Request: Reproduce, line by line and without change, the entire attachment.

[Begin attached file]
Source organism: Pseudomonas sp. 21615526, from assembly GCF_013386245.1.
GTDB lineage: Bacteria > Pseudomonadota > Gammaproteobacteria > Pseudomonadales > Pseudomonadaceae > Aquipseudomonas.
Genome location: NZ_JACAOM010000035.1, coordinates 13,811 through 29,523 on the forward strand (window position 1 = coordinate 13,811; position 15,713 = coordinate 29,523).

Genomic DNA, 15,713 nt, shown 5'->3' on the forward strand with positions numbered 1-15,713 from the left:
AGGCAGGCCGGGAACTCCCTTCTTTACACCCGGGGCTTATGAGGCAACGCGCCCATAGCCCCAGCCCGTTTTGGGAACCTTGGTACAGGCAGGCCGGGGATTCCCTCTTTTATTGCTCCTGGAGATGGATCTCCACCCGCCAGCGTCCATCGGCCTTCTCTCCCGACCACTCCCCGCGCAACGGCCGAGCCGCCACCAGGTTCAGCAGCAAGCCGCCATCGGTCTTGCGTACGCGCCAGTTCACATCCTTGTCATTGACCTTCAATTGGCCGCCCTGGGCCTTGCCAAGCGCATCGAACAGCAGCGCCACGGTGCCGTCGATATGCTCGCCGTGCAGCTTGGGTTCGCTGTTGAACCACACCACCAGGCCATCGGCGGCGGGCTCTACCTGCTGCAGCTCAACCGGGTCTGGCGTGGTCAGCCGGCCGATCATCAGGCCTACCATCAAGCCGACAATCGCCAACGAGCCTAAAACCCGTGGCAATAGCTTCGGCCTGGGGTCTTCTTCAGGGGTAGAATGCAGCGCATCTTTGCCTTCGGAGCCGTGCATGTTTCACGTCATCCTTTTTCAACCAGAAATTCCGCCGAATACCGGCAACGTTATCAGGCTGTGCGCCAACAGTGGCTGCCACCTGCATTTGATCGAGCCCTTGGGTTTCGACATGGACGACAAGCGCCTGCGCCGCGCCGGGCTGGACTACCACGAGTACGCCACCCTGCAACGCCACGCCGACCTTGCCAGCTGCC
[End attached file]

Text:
Source organism: Pseudomonas sp. 21615526, from assembly GCF_013386245.1.
GTDB lineage: Bacteria > Pseudomonadota > Gammaproteobacteria > Pseudomonadales > Pseudomonadaceae > Aquipseudomonas.
Genome location: NZ_JACAOM010000035.1, coordinates 13,811 through 29,523 on the forward strand (window position 1 = coordinate 13,811; position 15,713 = coordinate 29,523).

Genomic DNA, 15,713 nt, shown 5'->3' on the forward strand with positions numbered 1-15,713 from the left:
AGGCAGGCCGGGAACTCCCTTCTTTACACCCGGGGCTTATGAGGCAACGCGCCCATAGCCCCAGCCCGTTTTGGGAACCTTGGTACAGGCAGGCCGGGGATTCCCTCTTTTATTGCTCCTGGAGATGGATCTCCACCCGCCAGCGTCCATCGGCCTTCTCTCCCGACCACTCCCCGCGCAACGGCCGAGCCGCCACCAGGTTCAGCAGCAAGCCGCCATCGGTCTTGCGTACGCGCCAGTTCACATCCTTGTCATTGACCTTCAATTGGCCGCCCTGGGCCTTGCCAAGCGCATCGAACAGCAGCGCCACGGTGCCGTCGATATGCTCGCCGTGCAGCTTGGGTTCGCTGTTGAACCACACCACCAGGCCATCGGCGGCGGGCTCTACCTGCTGCAGCTCAACCGGGTCTGGCGTGGTCAGCCGGCCGATCATCAGGCCTACCATCAAGCCGACAATCGCCAACGAGCCTAAAACCCGTGGCAATAGCTTCGGCCTGGGGTCTTCTTCAGGGGTAGAATGCAGCGCATCTTTGCCTTCGGAGCCGTGCATGTTTCACGTCATCCTTTTTCAACCAGAAATTCCGCCGAATACCGGCAACGTTATCAGGCTGTGCGCCAACAGTGGCTGCCACCTGCATTTGATCGAGCCCTTGGGTTTCGACATGGACGACAAGCGCCTGCGCCGCGCCGGGCTGGACTACCACGAGTACGCCACCCTGCAACGCCACGCCGACCTTGCCAGCTGCC